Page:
This identifying scheme was used until 1991 when the Council adopted English titles (with French subtitles) and new covers for all of its publication series. The first such CRR issued with the new cover was the Reports of the ICES Advisory Committee on Fishery Management, 1990, No. 173 published in March 1991.

Since then, the cover design has undergone several changes, with the most recent, ICES Report on Ocean Climate, 2019, No. 350, published in December 2020.​

Printing, distribution, and editorship

CRR volumes were initially printed by a commercial firm, but beginning in about 1973 or 1974, printing was done in-house. This continued until 1995 when printing was again done by a commercial firm. However, following the printing of No. 322, History of the ICES Advisory Committee on Fishery Management, 1978–2007, the printing of hard copies was discontinued, and all subsequent numbers were only available digitally online.

As with all ICES publication series, hard copies of the CRR series were available for purchase from the Secretariat at varying prices depending on the number of pages. In some years, their sales revenue was substantial and exceeded that for any of the Council's publications.

When the CRR series was introduced in 1962, the de facto editor was the General Secretary. However, most in-house editing or preparation of manuscripts for printing/publishing was done mainly by Secretariat staff. No peer-reviewing of drafts was done by independent scientists. Some individual CRRs were edited by specific individuals such as a member(s) of the expert group or committee which generated the report in question. At the 2007 meeting of ICES Publications Committee, I was appointed editor of the CRR series, a position that I have held until the present time. Also at about that time, peer-reviewing of all draft reports by independent experts began to be required so as to ensure a higher-quality and scientifically credible publication.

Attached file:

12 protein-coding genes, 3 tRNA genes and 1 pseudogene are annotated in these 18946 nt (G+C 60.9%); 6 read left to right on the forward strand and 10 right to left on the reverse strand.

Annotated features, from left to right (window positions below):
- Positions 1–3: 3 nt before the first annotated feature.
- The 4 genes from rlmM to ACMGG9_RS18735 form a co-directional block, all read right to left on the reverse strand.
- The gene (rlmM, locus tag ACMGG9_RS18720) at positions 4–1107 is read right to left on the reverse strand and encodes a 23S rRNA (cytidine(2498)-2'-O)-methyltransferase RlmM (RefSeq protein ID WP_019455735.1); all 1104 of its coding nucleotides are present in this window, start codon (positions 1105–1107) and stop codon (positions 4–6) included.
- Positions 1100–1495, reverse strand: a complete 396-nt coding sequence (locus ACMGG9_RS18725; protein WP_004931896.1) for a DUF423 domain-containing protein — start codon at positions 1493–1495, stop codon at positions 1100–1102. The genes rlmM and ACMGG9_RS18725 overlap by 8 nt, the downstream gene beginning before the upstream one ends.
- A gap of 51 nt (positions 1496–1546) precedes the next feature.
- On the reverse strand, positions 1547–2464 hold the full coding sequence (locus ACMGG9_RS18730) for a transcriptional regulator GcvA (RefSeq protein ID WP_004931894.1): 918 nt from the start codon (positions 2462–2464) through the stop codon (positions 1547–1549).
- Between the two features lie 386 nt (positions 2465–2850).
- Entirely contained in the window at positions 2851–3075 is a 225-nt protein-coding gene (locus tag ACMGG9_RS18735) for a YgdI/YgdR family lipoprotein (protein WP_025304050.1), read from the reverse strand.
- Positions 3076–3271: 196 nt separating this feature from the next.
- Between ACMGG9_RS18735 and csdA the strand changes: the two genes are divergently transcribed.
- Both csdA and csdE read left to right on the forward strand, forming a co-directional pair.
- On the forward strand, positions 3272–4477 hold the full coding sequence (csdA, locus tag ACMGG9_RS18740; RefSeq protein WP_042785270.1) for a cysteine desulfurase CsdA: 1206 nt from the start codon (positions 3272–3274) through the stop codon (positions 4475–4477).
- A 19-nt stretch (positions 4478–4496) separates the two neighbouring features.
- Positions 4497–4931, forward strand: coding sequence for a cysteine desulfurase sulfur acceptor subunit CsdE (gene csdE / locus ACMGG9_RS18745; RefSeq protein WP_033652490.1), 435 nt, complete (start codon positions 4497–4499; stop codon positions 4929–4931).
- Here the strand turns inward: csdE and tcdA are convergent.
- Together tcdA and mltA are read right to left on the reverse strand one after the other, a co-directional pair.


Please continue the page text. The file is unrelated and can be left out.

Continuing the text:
​Interesting facts and figures

A total of 360 issues have been published; the disparity between this number and the most recent volume number (No. 350) is because many ACFM reports in some years were published in two volumes for a given report. The average number of pages per volume over the time-series is about 120, with the largest being 948 pages (2002 ACFM report). The average number published per year is six, ranging from zero in several years to 11 in four different years (1978, 1981, 1992, and 1995), and to a high of 17 in 1977. The average per year for the last ten years (2011–2020) is 4.4.

Concluding remarks

The evolution of the CRR series over the past sixty years has witnessed a change from unpolished and non-peer-reviewed working group reports without stringent editorial oversight to a well-organized system of initial requests and approval for publication, mandatory peer-review, and editorial oversight all managed by Secretariat staff support guiding the overall process from start to finish. As a result, the CRR series is now a refined and respected publication series that produces high quality reports on timely and important topics used and respected by marine scientists within ICES and globally.

The entire ICES CRR series is now available to view and download.​​​

Upcoming issues will explore the collection of quality underwater acoustic data, methods for estimating discard survival​, and the Central Arctic Ocean.

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FEATURE ARTICLE - A look back at the CRR series